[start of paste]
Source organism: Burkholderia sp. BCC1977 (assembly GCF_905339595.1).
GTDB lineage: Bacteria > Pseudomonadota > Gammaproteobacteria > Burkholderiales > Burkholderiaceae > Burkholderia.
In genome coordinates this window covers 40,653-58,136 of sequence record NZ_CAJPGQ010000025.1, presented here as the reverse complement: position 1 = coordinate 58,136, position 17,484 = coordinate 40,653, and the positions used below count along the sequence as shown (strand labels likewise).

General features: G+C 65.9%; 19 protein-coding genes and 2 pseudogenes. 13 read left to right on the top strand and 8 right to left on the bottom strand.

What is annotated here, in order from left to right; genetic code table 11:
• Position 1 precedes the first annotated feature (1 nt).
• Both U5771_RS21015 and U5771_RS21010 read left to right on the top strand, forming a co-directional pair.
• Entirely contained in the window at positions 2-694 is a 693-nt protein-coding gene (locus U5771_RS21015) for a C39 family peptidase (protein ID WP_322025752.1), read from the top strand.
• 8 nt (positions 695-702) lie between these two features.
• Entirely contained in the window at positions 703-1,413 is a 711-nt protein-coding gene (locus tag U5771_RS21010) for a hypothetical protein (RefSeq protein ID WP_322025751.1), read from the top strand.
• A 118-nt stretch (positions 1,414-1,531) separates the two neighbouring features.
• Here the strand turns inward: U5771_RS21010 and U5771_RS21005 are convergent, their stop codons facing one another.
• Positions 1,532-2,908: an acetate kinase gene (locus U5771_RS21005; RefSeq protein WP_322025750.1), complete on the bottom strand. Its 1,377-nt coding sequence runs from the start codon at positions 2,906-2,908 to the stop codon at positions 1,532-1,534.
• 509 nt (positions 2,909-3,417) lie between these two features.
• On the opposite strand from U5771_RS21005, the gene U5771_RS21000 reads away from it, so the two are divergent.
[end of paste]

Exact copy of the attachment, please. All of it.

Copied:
Source organism: Burkholderia sp. BCC1977 (assembly GCF_905339595.1).
GTDB lineage: Bacteria > Pseudomonadota > Gammaproteobacteria > Burkholderiales > Burkholderiaceae > Burkholderia.
In genome coordinates this window covers 40,653-58,136 of sequence record NZ_CAJPGQ010000025.1, presented here as the reverse complement: position 1 = coordinate 58,136, position 17,484 = coordinate 40,653, and the positions used below count along the sequence as shown (strand labels likewise).

General features: G+C 65.9%; 19 protein-coding genes and 2 pseudogenes. 13 read left to right on the top strand and 8 right to left on the bottom strand.

What is annotated here, in order from left to right; genetic code table 11:
• Position 1 precedes the first annotated feature (1 nt).
• Both U5771_RS21015 and U5771_RS21010 read left to right on the top strand, forming a co-directional pair.
• Entirely contained in the window at positions 2-694 is a 693-nt protein-coding gene (locus U5771_RS21015) for a C39 family peptidase (protein ID WP_322025752.1), read from the top strand.
• 8 nt (positions 695-702) lie between these two features.
• Entirely contained in the window at positions 703-1,413 is a 711-nt protein-coding gene (locus tag U5771_RS21010) for a hypothetical protein (RefSeq protein ID WP_322025751.1), read from the top strand.
• A 118-nt stretch (positions 1,414-1,531) separates the two neighbouring features.
• Here the strand turns inward: U5771_RS21010 and U5771_RS21005 are convergent, their stop codons facing one another.
• Positions 1,532-2,908: an acetate kinase gene (locus U5771_RS21005; RefSeq protein WP_322025750.1), complete on the bottom strand. Its 1,377-nt coding sequence runs from the start codon at positions 2,906-2,908 to the stop codon at positions 1,532-1,534.
• 509 nt (positions 2,909-3,417) lie between these two features.
• On the opposite strand from U5771_RS21005, the gene U5771_RS21000 reads away from it, so the two are divergent.